The CANDISC Procedure

Computational Details


General Formulas

Canonical discriminant analysis is equivalent to canonical correlation analysis between the quantitative variables and a set of dummy variables coded from the CLASS variable. In the following notation, the dummy variables are denoted by $\mb{y}$ and the quantitative variables are denoted by $\mb{x}$. The total sample covariance matrix for the $\mb{x}$ and $\mb{y}$ variables is

\[ \mb{S} = \left[\begin{matrix} \mb{S}_{xx} & \mb{S}_{xy} \cr \mb{S}_{yx} & \mb{S}_{yy} \end{matrix}\right] \]

When c is the number of groups, $n_ t$ is the number of observations in group t, and $\mb{S}_ t$ is the sample covariance matrix for the $\mb{x}$ variables in group t, the within-class pooled covariance matrix for the $\mb{x}$ variables is

\[ \mb{S}_ p = \frac{1}{\sum n_ t-c} {\sum (n_ t-1)\mb{S}_ t} \]

The canonical correlations, $\rho _ i$, are the square roots of the eigenvalues, $\lambda _ i$, of the following matrix. The corresponding eigenvectors are $\mb{v}_ i$.

\[ {\mb{S}_ p}^{-1/2}\mb{S}_{xy}{\mb{S}_{yy}}^{-1}\mb{S}_{yx}{\mb{S}_ p}^{-1/2} \]

Let $\mb{V}$ be the matrix that contains the eigenvectors $\mb{v}_ i$ that correspond to nonzero eigenvalues as columns. The raw canonical coefficients are calculated as follows:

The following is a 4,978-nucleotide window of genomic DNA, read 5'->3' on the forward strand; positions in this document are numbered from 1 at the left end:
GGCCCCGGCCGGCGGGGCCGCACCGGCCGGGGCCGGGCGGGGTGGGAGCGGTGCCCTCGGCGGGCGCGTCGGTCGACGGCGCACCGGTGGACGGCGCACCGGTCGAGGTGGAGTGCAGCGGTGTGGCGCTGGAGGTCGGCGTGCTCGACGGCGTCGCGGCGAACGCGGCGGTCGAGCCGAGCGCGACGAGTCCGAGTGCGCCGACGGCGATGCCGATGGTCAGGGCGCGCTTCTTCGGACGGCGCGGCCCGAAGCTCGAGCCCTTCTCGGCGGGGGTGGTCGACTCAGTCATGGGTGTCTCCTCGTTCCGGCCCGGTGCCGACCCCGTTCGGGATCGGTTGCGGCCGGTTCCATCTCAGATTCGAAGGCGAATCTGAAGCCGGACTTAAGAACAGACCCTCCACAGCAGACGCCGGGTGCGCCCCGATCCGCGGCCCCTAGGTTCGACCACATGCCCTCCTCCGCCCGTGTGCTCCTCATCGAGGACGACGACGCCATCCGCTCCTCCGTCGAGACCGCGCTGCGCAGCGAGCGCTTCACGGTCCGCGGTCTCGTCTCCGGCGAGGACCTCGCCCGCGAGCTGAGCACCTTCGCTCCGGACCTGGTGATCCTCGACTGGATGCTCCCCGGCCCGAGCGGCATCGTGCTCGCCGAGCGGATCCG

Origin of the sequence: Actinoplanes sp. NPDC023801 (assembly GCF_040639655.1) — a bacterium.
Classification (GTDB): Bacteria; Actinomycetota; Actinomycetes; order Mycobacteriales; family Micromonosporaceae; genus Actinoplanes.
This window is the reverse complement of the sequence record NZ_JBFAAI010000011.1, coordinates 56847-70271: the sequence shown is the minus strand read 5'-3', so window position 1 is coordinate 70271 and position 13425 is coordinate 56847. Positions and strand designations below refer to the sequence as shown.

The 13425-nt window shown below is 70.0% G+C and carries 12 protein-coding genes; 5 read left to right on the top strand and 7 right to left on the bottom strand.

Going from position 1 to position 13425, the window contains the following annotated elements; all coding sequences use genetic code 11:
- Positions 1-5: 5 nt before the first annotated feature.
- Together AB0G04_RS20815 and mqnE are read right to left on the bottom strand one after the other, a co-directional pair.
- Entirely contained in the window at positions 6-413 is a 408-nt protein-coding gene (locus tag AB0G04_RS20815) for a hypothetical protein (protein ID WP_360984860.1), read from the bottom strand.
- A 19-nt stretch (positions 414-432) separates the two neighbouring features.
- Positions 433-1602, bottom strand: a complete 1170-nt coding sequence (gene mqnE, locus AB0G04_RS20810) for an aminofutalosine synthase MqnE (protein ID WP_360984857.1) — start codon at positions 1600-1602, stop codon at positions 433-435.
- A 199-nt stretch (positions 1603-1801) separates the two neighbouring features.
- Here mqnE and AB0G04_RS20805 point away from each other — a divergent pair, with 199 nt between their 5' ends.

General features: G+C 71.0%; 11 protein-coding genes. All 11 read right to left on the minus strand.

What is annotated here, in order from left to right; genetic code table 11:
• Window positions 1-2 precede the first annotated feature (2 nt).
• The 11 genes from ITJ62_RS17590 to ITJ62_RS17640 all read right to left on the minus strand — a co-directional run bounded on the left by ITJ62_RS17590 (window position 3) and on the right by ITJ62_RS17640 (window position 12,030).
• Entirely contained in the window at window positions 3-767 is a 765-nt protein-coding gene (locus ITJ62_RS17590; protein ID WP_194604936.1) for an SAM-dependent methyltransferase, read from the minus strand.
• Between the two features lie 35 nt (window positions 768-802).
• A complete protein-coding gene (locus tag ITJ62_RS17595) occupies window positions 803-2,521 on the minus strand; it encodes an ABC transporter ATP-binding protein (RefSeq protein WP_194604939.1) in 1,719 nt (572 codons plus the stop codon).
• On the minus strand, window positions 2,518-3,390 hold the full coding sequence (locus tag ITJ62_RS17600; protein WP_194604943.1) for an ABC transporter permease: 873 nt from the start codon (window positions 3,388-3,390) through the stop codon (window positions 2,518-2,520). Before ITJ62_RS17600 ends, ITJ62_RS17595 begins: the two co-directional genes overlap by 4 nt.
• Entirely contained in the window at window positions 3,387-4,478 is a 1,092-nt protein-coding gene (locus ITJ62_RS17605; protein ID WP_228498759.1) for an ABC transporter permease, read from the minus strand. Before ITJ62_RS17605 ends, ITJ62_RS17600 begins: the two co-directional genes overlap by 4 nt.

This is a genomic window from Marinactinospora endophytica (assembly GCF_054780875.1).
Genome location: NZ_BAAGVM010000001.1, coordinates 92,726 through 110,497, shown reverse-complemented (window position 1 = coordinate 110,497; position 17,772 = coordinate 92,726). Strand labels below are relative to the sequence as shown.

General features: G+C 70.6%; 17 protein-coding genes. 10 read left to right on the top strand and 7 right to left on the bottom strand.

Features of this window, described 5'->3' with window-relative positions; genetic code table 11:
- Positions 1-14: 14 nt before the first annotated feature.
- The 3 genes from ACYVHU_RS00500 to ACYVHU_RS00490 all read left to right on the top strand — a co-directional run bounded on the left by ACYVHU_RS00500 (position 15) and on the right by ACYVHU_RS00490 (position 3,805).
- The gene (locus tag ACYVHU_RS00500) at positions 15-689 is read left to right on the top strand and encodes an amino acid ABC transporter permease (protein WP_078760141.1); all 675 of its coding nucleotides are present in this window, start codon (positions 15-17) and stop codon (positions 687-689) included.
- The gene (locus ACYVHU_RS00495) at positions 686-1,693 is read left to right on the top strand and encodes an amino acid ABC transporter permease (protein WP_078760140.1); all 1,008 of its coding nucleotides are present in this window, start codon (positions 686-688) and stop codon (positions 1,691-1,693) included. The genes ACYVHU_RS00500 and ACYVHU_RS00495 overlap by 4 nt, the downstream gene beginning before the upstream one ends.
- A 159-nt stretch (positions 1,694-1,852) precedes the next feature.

\[ \mb{R} = {\mb{S}_ p}^{-1/2}\mb{V} \]

The pooled within-class standardized canonical coefficients are

\[ \mb{P} = \mr{diag}(\mb{S}_ p)^{1/2}\mb{R} \]

The total sample standardized canonical coefficients are

\[ \mb{T} = \mr{diag}(\mb{S}_{xx})^{1/2}\mb{R} \]

Let $\mb{X}_ c$ be the matrix that contains the centered $\mb{x}$ variables as columns. The canonical scores can be calculated by any of the following:

\[ \mb{X}_ c \, \mb{R} \]
\[ \mb{X}_ c \, \mr{diag}(\mb{S}_ p)^{-1/2}\mb{P} \]
\[ \mb{X}_ c \, \mr{diag}(\mb{S}_{xx})^{-1/2}\mb{T} \]

For the multivariate tests based on $\mb{E}^{-1}\mb{H}$,

\[ \mb{E} = (n-1)(\mb{S}_{yy} - \mb{S}_{yx}\mb{S}_{xx}^{-1}\mb{S}_{xy}) \]
\[ \mb{H} = (n-1)\mb{S}_{yx}\mb{S}_{xx}^{-1}\mb{S}_{xy} \]

where n is the total number of observations.